The recent decline in the S&P 500 has been a huge shock to financial markets. This would wipe out more than $10 trillion in wealth in the United States, putting our political system in jeopardy. But, the lack of a global crisis has not discouraged many investors from calling for further easing. Raymond Dalio, the founder of Bridgewater Associates, expects the Fed to go back to quantitative easing in the coming months.
After the surprise announcement, the Fed is already reversing course after lowering interest rates and lowering the reserve requirements that banks hold. The move ratcheted up support for a stuttering economy and a plunging stock market. European equities ended on a downbeat note, while the U.S. S&P 500 finished up 1.5 percent. It remains 7.9 percent below its end-2014 level. Further easing policy could not fix the cooling market, as investors are questioning whether a longer-term trend in the direction of more value is in order.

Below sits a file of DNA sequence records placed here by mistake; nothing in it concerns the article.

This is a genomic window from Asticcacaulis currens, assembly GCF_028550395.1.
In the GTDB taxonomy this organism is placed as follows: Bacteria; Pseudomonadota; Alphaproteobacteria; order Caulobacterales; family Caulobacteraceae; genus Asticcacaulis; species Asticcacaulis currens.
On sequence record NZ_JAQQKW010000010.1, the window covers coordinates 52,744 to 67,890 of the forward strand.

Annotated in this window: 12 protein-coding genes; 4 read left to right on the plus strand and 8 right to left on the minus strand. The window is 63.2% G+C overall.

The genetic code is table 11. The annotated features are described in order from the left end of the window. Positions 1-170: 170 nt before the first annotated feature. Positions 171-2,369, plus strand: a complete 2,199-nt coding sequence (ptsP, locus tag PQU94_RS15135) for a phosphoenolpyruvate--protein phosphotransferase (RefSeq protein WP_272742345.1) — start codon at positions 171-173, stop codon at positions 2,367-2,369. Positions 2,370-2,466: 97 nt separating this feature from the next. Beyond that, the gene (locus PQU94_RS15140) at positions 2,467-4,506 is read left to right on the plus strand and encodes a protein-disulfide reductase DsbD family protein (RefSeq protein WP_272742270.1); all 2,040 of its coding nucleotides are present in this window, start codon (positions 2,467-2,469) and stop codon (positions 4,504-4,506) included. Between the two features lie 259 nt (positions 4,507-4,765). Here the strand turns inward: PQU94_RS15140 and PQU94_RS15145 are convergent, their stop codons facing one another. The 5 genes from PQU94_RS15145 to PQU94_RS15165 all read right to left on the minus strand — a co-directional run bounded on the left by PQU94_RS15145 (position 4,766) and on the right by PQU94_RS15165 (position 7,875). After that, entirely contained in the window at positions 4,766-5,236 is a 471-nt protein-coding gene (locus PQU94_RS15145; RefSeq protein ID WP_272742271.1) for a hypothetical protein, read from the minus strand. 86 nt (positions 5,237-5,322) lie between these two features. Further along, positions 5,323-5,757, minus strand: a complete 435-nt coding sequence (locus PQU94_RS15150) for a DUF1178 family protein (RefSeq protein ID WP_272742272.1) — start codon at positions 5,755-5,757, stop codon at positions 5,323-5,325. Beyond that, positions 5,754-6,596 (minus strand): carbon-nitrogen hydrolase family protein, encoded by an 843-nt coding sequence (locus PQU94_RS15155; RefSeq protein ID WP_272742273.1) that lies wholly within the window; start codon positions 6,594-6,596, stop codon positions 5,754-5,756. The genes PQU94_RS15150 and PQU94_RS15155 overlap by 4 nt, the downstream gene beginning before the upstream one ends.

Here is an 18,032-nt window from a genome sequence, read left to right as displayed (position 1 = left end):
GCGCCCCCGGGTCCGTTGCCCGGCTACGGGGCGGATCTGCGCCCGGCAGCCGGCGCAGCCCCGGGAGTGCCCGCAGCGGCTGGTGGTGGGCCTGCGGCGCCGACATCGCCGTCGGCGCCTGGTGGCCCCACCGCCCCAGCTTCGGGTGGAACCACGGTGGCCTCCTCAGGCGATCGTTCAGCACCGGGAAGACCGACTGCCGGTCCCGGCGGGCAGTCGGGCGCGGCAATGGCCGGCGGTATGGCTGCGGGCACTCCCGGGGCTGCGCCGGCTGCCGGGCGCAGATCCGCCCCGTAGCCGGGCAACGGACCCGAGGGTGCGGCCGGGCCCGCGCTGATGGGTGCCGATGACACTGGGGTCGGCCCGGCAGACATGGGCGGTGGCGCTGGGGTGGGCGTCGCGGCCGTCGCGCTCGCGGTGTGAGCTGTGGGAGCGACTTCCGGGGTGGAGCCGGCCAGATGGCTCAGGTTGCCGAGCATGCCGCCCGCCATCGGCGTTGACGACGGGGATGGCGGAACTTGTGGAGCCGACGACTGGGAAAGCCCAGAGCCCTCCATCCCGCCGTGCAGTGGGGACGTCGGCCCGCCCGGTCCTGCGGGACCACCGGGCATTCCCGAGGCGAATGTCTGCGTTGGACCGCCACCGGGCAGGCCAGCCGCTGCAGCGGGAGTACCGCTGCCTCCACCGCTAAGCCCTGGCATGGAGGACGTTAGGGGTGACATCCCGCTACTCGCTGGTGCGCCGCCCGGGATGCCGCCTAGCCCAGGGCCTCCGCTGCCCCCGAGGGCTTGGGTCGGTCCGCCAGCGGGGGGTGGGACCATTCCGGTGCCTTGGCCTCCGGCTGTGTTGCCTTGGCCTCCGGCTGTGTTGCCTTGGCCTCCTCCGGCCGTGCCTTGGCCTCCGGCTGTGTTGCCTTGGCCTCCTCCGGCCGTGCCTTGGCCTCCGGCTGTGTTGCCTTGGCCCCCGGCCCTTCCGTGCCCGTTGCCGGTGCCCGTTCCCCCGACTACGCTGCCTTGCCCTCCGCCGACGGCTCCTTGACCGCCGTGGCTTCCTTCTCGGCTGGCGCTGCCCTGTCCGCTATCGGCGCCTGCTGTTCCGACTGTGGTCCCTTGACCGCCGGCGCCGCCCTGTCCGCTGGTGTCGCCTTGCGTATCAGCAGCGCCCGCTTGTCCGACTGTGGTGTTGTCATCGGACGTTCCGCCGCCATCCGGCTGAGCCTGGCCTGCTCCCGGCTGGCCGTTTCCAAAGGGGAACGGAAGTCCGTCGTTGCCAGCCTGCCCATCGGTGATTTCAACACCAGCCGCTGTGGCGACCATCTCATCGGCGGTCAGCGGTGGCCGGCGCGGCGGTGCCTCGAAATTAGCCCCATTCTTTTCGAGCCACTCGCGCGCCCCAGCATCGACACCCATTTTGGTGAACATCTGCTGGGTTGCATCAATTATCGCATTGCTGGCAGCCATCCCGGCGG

Ultimately, there is no single answer to the question of when the Fed will begin tapering its asset purchases. The central bank will have to make its decision based on economic data. If they don’t, the market will go to war. And if the economy deteriorates further, the Fed may have to buy equities outright. The Fed’s decision will be a political one.